JACKSONVILLE, Fla. - Christopher Hoffman is currently behind bars without bond after a jury found him guilty of felony battery Thursday evening in the beating death of a 19-year-old last year.
After almost four hours of deliberations, the six-member jury came back with the verdict Thursday, finding Hoffman guilty of the lesser charge, even though he was on trial for second-degree murder.
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The jury heard closing arguments from prosecutors and defense attorneys Thursday before beginning deliberations.
In the third and final day of court, the prosecution tried to convince the jury that the 26-year-old was responsible for the beating death of Ryan Ford at a bonfire party on private property in Mandarin in January 2013. Hoffman was accused of fatally punching Ford.
The state told the jury members that they might feel bad that there were others involved in Ford's death who never came forward -- but told them the trial was for Hoffman, not anyone else involved.
The defense closed by telling the jury there were way too many unanswered questions -- that the state wasn't able to clearly portray who, when, how or why.
Both families for Hoffman and Ford attended all three days of trial and were understandably emotional when leaving the courthouse after the verdict was read.
Before the deliberations, Judge Charles Arnold instructed the jury that although Hoffman was charged with second-degree murder, he could also be found guilty of manslaughter, attempted manslaughter, attempted second-degree murder, felony battery, misdemeanor or found not guilty of any crime.
After Hoffman was again given the opportunity to testify by the judge, the prosecutor summed up his case.
"He participated. He didn't stand back and yell, 'Fight, fight, fight.' He punched him in the face over and over and over," Assistant State Attorney Brian Brady said. "He didn't throw a punch and walk away, he continued the attack."
Brady wrapped up by saying the jury's responsibility was not to decide if Hoffman is a bad person, but to determine if he was responsible for the events that led to Ford's death.
Hoffman's attorney, James Hill, rebutted a statement from the state that they assumed the defense would claim it was dark that night and hard for people to tell each other apart. He responded by saying he doesn't have to handle that because the witnesses already did.
"He's not telling the jury that it was dark that night but every witness said it was dark that night," Hill said. "Bottom line is there are questions that have not been answered."
The defense said the state wasn't able to prove who, where, how or why, when it came to Ford's death. When reasonable doubt was brought up, he said what is reasonable is someone else could have caused the teenager's death, adding that Ford's DNA was not on Hoffman's hands and that several people were involved in several fights that tragic night.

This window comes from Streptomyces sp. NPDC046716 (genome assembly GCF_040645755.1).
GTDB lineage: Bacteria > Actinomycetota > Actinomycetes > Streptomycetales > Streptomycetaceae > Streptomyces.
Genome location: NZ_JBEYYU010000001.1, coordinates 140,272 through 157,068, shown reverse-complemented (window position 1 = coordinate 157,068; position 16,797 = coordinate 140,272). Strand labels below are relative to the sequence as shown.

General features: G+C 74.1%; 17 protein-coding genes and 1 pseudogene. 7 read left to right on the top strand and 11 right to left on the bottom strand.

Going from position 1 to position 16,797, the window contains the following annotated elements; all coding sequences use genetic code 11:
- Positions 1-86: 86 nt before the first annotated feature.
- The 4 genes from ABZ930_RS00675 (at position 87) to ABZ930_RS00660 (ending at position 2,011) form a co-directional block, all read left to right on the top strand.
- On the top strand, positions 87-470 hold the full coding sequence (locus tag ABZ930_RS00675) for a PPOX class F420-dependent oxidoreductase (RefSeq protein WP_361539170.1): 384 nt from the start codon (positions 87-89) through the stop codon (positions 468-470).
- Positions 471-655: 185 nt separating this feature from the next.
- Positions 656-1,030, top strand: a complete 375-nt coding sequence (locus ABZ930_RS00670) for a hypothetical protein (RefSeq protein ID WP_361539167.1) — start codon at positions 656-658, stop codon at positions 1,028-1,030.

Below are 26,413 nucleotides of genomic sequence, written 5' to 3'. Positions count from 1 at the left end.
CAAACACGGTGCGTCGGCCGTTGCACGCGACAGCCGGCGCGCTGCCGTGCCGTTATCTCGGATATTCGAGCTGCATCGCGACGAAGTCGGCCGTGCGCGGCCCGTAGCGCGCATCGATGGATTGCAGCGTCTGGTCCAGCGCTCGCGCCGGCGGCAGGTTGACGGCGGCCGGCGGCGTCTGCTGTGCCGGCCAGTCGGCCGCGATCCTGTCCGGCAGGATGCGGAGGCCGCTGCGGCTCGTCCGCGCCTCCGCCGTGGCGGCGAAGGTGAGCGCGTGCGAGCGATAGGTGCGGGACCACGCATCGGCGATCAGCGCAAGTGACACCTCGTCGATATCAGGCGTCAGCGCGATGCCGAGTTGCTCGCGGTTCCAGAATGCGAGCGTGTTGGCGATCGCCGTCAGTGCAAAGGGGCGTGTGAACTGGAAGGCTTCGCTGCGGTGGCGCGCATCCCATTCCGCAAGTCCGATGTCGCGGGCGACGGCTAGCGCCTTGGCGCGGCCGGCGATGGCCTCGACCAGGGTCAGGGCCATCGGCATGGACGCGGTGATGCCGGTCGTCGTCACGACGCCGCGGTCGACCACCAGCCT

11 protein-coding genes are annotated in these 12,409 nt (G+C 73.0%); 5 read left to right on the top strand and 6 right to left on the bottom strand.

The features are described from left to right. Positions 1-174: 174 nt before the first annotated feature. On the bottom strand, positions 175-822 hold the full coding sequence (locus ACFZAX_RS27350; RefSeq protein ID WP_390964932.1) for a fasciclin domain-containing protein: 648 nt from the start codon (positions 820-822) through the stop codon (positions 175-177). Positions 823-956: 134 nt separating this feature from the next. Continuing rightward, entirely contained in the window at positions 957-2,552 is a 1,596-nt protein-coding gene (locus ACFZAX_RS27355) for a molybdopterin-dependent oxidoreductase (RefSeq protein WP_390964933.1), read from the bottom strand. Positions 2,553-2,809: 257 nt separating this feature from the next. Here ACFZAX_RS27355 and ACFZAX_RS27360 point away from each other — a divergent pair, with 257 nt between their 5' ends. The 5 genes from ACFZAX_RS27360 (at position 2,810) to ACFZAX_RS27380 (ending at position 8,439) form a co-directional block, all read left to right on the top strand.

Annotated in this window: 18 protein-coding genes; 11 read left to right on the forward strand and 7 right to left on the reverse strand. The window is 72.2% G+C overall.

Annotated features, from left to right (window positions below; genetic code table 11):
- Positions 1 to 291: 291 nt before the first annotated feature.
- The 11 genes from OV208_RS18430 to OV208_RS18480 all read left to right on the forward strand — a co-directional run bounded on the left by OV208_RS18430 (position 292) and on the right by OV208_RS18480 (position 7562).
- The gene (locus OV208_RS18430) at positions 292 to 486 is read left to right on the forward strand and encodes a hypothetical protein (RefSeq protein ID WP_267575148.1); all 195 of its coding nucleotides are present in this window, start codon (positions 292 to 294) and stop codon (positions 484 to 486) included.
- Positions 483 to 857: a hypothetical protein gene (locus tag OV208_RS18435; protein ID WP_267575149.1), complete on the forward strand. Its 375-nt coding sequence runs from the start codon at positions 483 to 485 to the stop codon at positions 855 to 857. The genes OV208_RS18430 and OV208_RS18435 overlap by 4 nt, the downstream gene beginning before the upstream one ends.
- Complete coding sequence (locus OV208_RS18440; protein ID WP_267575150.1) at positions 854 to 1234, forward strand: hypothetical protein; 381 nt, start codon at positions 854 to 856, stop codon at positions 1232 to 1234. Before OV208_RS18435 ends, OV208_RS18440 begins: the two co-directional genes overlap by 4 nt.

"What is reasonable is someone else could have caused his death," Hill said.
On Wednesday, the defense called three witnesses, all of whom were at the party, including the man who organized it. The men, all in their 20s, said they didn't know Ford (pictured) until that night, and they all said they never saw Hoffman in a fight with Ford.
The defense argued that it was extremely difficult to see that night, so no one really knew who got in a fight with Ford and who threw the fatal punch.
Christopher Sherick, who organized the party through Facebook, specifically writing "no fighting" on the invite, was the only one Wednesday who mentioned that Ford's sister was at the hospital that night and was adamant in telling police that Hoffman was the one who did it. But all three defense witnesses basically said it was impossible to see who was fighting who because of the darkness and multiple fights going on at once.
"I heard Kristi (Ford) scream," Sherick said. "We all turned around and everything came to a dead stop, and people started pulling their phones out for light and that's when I saw Ryan on the ground. At first I didn't know who he was. I was asking, 'Who is this?' And (Kristi Ford) screamed out, 'That's my brother.'"
Defense witness Bruce Weeks, 25, said it was very hard to tell who was in front of him at the party, even if just a few feet away, unless someone was near the bonfire, because it was a dark and wooded area. Weeks also said Hoffman wasn't drinking that night because he had to drive home, but the state argued Weeks had said something different in his deposition some time last year.
"Chris (Hoffman) was like, 'No, I'm not drinking anymore tonight. I've got to go home and have to drive, so I'm going to sober up, and that's what I do,'" a prosecutor asked.
Hoffman is being held in the Duval County jail without bond. The sentencing guidelines are left up to the judge and the sentencing is scheduled for Sept. 24.
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